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Handbook of Probability

Ionut Florescu and Ciprian A. Tudor
Publisher: 
Wiley
Publication Date: 
2014
Number of Pages: 
449
Format: 
Hardcover
Series: 
Wiley Handbooks in Applied Statistics
Price: 
149.95
ISBN: 
9780470647271
Category: 
Handbook
[Reviewed by
Miklós Bóna
, on
09/23/2014
]

This reviewer first got interested in the book because of its title. Sure, there are many textbooks on probability, but how will this handbook be different? That question gets answered in the preface of the authors, where we learn that this is a textbook meant for an introductory course on probability!

As the book is a textbook, the task of the reviewer is to tell how the book is different from the very numerous competing textbooks. That was not easy to tell at first. The topical coverage is what one would expect, and what one gets in all comparable books, so we will not give the details here. There is a decent balance of discrete and continuous probability.

The writing style is not terse if compared to general mathematics textbooks. But if we compare it to textbooks on probability, then the book under review is not particularly colorful. In particular, probability has plenty of real-world applications, and using more of them would have made the book more enjoyable to read. Both authors work in applications of probability in finance, so we do see some examples from that field. On the other hand, the book has many exercises with full solutions, which will make it popular with students. Most competing books do not have that. There are some exercises without solutions as well, so homework can be assigned.

On the whole, the book has two features that set it apart from similar books: the full solutions and the examples from finance. It is up to you to decide if that makes it worth your time checking it out.


Miklós Bóna is Professor of Mathematics at the University of Florida.

List of Figures xv

List of Tables xvii

Preface xix

Introduction xxi

1 Probability Space 1

1.1 Introduction/Purpose of the Chapter 1

1.2 Vignette/Historical Notes 2

1.3 Notations and Definitions 3

1.4 Theory and Applications 4

Problems 12

2 Probability Measure 15

2.1 Introduction/ Purpose of the chapter 15

2.2 Vignette/ Historical Notes 16

2.3 Theory and Applications 17

2.4 Examples 23

2.5 Monotone Convergence properties of probability 25

2.6 Conditional Probability 27

2.7 Independence of events and sigma fields 35

2.8 Borel Cantelli Lemmas 41

2.9 The Fatou lemmas 43

2.10 Kolmogorov zeroone law 44

2.11 Lebesgue measure on the unit interval (0,1] 45

Problems 48

3 Random Variables: Generalities 59

3.1 Introduction/ Purpose of the chapter 59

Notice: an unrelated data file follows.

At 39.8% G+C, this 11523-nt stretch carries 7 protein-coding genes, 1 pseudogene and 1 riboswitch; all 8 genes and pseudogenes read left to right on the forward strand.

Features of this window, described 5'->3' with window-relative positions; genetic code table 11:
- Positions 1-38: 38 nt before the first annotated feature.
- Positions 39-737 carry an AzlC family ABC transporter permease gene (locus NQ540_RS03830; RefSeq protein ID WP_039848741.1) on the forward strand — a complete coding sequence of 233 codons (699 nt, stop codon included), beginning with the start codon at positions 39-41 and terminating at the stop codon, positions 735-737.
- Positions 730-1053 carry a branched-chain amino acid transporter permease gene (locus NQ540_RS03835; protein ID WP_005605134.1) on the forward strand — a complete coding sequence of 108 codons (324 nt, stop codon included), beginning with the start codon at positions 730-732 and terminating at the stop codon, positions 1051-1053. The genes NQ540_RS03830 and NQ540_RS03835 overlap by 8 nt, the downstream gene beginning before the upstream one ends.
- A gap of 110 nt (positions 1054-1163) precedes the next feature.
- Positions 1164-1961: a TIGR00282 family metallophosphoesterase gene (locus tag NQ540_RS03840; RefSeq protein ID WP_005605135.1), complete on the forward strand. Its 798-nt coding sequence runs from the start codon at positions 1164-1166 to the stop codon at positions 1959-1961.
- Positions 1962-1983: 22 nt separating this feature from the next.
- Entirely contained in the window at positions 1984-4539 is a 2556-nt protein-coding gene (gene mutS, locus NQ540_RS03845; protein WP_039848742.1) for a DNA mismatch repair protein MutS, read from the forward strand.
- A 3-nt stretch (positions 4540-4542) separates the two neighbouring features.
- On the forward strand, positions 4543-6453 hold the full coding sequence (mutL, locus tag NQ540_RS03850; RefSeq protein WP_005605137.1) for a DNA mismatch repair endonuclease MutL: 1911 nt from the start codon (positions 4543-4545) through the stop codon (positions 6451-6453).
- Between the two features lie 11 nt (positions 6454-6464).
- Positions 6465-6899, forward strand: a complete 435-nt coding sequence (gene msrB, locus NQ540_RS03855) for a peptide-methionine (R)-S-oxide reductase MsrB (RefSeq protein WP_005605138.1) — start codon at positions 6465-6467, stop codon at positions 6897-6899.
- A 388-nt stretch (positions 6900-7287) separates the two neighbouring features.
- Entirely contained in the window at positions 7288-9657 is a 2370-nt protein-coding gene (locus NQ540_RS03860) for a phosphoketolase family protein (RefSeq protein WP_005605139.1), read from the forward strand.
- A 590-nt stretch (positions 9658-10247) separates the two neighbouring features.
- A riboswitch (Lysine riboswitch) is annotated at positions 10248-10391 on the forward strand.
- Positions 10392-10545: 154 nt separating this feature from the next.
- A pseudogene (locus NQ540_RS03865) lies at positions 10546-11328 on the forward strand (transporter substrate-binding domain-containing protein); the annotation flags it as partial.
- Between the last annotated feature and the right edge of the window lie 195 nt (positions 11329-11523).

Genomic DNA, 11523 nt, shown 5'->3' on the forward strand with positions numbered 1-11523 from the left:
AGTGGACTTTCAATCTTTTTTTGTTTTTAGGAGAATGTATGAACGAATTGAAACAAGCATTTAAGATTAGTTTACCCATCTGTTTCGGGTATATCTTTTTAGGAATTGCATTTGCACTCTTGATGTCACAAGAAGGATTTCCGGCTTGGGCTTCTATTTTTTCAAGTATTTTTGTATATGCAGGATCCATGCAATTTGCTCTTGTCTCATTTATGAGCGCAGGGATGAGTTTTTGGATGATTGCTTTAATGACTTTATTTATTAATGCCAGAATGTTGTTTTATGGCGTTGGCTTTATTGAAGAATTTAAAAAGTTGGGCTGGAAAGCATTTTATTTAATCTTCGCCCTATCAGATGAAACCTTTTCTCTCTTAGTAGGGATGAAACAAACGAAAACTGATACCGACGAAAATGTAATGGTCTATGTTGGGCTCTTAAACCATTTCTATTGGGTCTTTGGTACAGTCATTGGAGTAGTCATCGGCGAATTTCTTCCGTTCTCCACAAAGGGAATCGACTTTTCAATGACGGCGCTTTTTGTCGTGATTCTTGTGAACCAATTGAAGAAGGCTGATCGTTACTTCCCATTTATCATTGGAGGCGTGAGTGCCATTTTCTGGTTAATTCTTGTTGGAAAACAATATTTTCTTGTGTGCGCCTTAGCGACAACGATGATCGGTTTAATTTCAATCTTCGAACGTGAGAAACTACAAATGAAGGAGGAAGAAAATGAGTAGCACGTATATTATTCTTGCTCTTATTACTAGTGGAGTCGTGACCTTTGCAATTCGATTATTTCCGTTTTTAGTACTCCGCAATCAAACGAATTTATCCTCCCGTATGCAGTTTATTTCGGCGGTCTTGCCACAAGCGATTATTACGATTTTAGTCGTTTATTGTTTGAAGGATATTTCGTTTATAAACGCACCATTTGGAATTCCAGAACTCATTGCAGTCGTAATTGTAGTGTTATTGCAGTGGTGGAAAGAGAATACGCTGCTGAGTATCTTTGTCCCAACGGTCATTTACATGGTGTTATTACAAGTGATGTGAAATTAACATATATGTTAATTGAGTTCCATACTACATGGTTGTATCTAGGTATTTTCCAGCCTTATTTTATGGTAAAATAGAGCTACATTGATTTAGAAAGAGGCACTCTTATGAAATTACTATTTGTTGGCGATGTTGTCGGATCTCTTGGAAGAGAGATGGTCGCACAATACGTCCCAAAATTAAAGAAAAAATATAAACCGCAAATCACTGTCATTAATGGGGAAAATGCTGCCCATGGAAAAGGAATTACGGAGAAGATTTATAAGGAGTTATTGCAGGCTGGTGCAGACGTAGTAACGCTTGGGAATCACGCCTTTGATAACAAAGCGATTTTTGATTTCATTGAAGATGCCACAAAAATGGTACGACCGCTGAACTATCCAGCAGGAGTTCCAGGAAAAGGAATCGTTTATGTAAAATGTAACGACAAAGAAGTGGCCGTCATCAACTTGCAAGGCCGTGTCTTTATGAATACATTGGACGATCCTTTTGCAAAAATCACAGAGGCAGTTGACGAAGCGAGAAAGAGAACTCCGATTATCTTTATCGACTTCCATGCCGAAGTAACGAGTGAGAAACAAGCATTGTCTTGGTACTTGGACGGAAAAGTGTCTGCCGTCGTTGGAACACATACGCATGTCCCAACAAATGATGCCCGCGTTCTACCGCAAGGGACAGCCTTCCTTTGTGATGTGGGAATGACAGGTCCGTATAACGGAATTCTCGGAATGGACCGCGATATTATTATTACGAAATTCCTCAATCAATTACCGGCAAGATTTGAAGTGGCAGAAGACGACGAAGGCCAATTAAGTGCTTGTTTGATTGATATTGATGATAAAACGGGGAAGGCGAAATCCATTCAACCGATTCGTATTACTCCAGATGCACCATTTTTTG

3.2 Vignette/Historical Notes 59

3.3 Theory and Applications 60

3.4 Independence of random variables 66

Problems 67

4 Random Variables: the discrete case 75

4.1 Introduction/Purpose of the chapter 75

4.2 Vignette/Historical Notes 76

4.3 Theory and Applications 76

4.4 Examples of discrete random variables 84

Problems 102

5 Random Variables: the continuous case 113

5.1 Introduction/purpose of the chapter 113

5.2 Vignette/Historical Notes 114

5.3 Theory and Applications 114

5.4 Moments 119

5.5 Change of variables 120

5.6 Examples 121

6 Generating Random variables 161

6.1 Introduction/Purpose of the chapter 161

6.2 Vignette/Historical Notes 162

6.3 Theory and applications 162

6.4 Generating multivariate distributions with prescribed covariance structure 188

Problems 191

7 Random vectors in Rn 193

7.1 Introduction/Purpose of the chapter 193

7.2 Vignette/Historical Notes 194

7.3 Theory and Applications 194

7.4 Distribution of sums of Random Variables. Convolutions 213

Problems 216

8 Characteristic Function 235

8.1 Introduction/Purpose of the chapter 235

8.2 Vignette/Historical Notes 235

8.3 Theory and Applications 236

8.4 The relationship between the characteristic function and the distribution 240

8.5 Examples 245

8.6 Gamma distribution 247

Problems 254

9 Momentgenerating function 259

9.1 Introduction/Purpose of the chapter 259

9.2 Vignette/ Historical Notes 260

9.3 Theory and Applications 260

Problems 272

10 Gaussian random vectors 277

10.1 Introduction/Purpose of the chapter 277

10.2 Vignette/Historical Notes 278

10.3 Theory and applications 278

Problems 300

11 Convergence Types. A.s. convergence. Lpconvergence. Convergence in probability. 313

11.1 Introduction/Purpose of the chapter 313

11.2 Vignette/Historical Notes 314

11.3 Theory and Applications: Types of Convergence 314

11.4 Relationships between types of convergence 320

Problems 333

12 Limit Theorems 345

12.1 Introduction/Purpose of the Chapter 345

12.2 Historical Notes 346

12.3 THEORY AND APPLICATIONS 348

12.4 Central Limit Theorem 372

Problems 380

Appendix A: Integration Theory. General Expectations 391

A.1 Integral of measurable functions 392

A.2 General Expectations and Moments of a Random Variable 399

Appendix B: Inequalities involving Random Variables and their Expectations 403

B.1 Functions of random variables. The Transport Formula. 409

 

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